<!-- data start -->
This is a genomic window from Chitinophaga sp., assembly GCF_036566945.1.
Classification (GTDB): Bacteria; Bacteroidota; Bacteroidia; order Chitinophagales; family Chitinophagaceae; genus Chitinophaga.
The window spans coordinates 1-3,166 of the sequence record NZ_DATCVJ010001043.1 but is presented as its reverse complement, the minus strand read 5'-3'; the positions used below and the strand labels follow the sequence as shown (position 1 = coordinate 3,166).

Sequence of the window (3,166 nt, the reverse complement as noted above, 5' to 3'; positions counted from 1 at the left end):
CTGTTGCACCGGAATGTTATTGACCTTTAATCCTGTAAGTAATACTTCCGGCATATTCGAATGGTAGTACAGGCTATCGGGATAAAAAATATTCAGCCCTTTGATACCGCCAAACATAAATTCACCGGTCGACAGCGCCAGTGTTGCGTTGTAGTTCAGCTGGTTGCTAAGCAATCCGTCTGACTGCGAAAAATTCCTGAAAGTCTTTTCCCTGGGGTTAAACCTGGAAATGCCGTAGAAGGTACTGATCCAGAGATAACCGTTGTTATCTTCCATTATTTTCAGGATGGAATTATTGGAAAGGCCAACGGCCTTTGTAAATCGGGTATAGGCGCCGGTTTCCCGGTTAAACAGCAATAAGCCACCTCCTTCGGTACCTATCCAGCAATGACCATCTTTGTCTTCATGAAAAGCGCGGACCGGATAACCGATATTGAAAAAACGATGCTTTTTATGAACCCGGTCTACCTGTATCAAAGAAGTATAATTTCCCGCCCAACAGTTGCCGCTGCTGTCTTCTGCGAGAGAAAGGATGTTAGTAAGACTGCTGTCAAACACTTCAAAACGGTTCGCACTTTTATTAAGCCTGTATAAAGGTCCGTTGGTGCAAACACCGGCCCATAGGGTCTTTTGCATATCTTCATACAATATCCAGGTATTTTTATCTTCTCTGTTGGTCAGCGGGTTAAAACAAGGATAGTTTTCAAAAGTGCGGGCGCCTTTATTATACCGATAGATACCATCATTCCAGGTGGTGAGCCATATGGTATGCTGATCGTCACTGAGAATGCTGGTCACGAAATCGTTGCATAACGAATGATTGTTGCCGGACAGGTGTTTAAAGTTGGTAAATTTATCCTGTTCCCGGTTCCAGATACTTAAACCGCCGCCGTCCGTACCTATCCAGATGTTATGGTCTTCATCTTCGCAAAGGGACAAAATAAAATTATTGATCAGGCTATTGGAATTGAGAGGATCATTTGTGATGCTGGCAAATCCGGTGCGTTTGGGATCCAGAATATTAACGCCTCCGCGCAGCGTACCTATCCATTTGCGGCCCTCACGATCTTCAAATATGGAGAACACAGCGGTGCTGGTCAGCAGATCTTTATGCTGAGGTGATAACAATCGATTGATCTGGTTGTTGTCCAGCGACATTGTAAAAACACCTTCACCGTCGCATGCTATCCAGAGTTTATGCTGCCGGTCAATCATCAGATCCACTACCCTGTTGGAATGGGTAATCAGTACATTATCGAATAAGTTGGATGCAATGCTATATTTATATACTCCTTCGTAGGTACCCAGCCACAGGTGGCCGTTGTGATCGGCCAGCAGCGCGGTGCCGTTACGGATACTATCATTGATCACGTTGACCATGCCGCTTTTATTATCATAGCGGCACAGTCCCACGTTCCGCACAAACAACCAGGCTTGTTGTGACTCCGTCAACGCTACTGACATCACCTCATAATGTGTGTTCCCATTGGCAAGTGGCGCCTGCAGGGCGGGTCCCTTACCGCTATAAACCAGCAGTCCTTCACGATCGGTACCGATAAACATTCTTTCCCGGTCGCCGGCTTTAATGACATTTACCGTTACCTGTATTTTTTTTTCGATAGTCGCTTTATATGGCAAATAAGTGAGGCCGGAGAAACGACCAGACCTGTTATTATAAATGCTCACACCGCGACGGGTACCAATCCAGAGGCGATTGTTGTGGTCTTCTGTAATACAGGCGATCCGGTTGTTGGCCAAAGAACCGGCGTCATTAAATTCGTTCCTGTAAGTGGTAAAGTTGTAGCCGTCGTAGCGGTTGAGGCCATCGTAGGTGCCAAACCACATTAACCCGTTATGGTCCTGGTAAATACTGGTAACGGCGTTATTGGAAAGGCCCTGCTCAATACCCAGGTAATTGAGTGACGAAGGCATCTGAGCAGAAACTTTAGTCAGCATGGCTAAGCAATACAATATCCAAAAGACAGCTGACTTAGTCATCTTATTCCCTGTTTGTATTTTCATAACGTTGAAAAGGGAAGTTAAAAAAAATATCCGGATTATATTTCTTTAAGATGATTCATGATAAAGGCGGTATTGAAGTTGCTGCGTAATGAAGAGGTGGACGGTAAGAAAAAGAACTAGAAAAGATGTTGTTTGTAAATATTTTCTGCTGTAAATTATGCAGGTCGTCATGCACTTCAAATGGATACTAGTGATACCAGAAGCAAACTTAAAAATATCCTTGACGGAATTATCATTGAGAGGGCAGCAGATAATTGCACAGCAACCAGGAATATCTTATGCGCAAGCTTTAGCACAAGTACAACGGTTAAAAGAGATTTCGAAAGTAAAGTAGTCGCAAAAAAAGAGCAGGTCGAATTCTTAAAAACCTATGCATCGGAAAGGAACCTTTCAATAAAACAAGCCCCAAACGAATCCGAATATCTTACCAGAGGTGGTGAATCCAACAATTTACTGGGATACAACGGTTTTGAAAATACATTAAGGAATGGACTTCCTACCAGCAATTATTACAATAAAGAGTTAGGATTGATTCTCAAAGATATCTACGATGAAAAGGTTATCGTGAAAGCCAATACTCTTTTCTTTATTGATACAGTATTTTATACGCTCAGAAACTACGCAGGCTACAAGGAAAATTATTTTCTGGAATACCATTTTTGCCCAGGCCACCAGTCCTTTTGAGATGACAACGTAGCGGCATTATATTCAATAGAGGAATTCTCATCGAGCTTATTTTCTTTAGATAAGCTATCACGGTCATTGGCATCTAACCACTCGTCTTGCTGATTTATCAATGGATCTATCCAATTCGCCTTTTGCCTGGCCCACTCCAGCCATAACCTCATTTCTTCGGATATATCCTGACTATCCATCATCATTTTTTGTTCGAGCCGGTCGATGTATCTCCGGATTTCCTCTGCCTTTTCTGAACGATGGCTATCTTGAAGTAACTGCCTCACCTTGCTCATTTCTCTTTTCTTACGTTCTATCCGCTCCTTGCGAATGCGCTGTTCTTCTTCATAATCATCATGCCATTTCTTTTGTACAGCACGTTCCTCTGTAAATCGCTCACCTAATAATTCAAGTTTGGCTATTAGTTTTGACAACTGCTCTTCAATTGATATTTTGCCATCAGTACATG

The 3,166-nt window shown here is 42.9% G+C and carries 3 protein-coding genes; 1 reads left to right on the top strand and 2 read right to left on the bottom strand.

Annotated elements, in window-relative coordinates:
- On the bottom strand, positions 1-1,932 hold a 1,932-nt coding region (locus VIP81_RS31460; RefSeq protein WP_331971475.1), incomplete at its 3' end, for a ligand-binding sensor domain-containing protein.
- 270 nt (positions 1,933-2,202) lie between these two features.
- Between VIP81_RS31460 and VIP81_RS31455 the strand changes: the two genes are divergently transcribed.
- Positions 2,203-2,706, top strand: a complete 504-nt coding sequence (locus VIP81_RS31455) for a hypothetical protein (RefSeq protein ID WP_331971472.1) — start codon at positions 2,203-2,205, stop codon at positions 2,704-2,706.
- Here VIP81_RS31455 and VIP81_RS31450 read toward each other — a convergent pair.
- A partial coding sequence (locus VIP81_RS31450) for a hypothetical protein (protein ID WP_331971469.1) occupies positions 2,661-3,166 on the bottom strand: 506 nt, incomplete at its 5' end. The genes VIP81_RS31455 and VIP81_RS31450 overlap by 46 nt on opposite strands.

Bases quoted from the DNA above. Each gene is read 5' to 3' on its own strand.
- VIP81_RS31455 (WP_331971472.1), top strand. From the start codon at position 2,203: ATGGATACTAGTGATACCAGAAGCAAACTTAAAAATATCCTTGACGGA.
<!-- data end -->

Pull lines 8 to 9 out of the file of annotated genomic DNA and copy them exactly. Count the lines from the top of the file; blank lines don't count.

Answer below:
- On the bottom strand, positions 1-1,932 hold a 1,932-nt coding region (locus VIP81_RS31460; RefSeq protein WP_331971475.1), incomplete at its 3' end, for a ligand-binding sensor domain-containing protein.
- 270 nt (positions 1,933-2,202) lie between these two features.